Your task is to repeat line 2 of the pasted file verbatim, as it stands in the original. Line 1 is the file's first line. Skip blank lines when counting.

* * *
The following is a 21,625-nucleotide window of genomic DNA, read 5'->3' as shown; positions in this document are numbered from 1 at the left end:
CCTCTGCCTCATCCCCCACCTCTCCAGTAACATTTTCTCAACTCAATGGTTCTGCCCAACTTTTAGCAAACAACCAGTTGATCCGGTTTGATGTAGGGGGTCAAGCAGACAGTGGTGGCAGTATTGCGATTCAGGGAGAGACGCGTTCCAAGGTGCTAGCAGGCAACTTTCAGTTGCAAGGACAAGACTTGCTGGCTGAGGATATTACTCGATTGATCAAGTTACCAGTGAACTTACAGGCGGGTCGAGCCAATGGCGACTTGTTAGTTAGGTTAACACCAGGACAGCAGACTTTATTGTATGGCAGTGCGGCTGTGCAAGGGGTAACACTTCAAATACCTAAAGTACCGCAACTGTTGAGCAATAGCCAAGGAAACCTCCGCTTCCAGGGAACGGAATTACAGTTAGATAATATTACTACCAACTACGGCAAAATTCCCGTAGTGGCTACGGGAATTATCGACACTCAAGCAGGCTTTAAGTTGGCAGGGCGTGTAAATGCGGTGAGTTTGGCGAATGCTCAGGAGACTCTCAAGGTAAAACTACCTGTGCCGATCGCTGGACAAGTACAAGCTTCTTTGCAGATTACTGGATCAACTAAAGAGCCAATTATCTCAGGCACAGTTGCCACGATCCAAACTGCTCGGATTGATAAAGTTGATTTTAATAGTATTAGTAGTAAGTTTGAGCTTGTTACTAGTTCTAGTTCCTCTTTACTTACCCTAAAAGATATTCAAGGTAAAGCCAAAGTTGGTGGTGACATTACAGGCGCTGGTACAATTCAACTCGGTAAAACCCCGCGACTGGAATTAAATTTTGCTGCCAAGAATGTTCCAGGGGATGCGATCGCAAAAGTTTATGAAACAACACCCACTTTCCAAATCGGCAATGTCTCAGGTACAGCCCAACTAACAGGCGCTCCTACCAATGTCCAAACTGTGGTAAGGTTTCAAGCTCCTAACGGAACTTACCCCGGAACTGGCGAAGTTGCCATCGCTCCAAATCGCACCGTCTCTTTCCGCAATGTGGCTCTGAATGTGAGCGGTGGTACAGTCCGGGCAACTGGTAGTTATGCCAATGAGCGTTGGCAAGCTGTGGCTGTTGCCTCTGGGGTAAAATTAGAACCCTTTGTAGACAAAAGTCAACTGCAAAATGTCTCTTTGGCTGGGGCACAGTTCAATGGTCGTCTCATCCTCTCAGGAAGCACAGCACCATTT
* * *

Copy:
CCTCTGCCTCATCCCCCACCTCTCCAGTAACATTTTCTCAACTCAATGGTTCTGCCCAACTTTTAGCAAACAACCAGTTGATCCGGTTTGATGTAGGGGGTCAAGCAGACAGTGGTGGCAGTATTGCGATTCAGGGAGAGACGCGTTCCAAGGTGCTAGCAGGCAACTTTCAGTTGCAAGGACAAGACTTGCTGGCTGAGGATATTACTCGATTGATCAAGTTACCAGTGAACTTACAGGCGGGTCGAGCCAATGGCGACTTGTTAGTTAGGTTAACACCAGGACAGCAGACTTTATTGTATGGCAGTGCGGCTGTGCAAGGGGTAACACTTCAAATACCTAAAGTACCGCAACTGTTGAGCAATAGCCAAGGAAACCTCCGCTTCCAGGGAACGGAATTACAGTTAGATAATATTACTACCAACTACGGCAAAATTCCCGTAGTGGCTACGGGAATTATCGACACTCAAGCAGGCTTTAAGTTGGCAGGGCGTGTAAATGCGGTGAGTTTGGCGAATGCTCAGGAGACTCTCAAGGTAAAACTACCTGTGCCGATCGCTGGACAAGTACAAGCTTCTTTGCAGATTACTGGATCAACTAAAGAGCCAATTATCTCAGGCACAGTTGCCACGATCCAAACTGCTCGGATTGATAAAGTTGATTTTAATAGTATTAGTAGTAAGTTTGAGCTTGTTACTAGTTCTAGTTCCTCTTTACTTACCCTAAAAGATATTCAAGGTAAAGCCAAAGTTGGTGGTGACATTACAGGCGCTGGTACAATTCAACTCGGTAAAACCCCGCGACTGGAATTAAATTTTGCTGCCAAGAATGTTCCAGGGGATGCGATCGCAAAAGTTTATGAAACAACACCCACTTTCCAAATCGGCAATGTCTCAGGTACAGCCCAACTAACAGGCGCTCCTACCAATGTCCAAACTGTGGTAAGGTTTCAAGCTCCTAACGGAACTTACCCCGGAACTGGCGAAGTTGCCATCGCTCCAAATCGCACCGTCTCTTTCCGCAATGTGGCTCTGAATGTGAGCGGTGGTACAGTCCGGGCAACTGGTAGTTATGCCAATGAGCGTTGGCAAGCTGTGGCTGTTGCCTCTGGGGTAAAATTAGAACCCTTTGTAGACAAAAGTCAACTGCAAAATGTCTCTTTGGCTGGGGCACAGTTCAATGGTCGTCTCATCCTCTCAGGAAGCACAGCACCATTT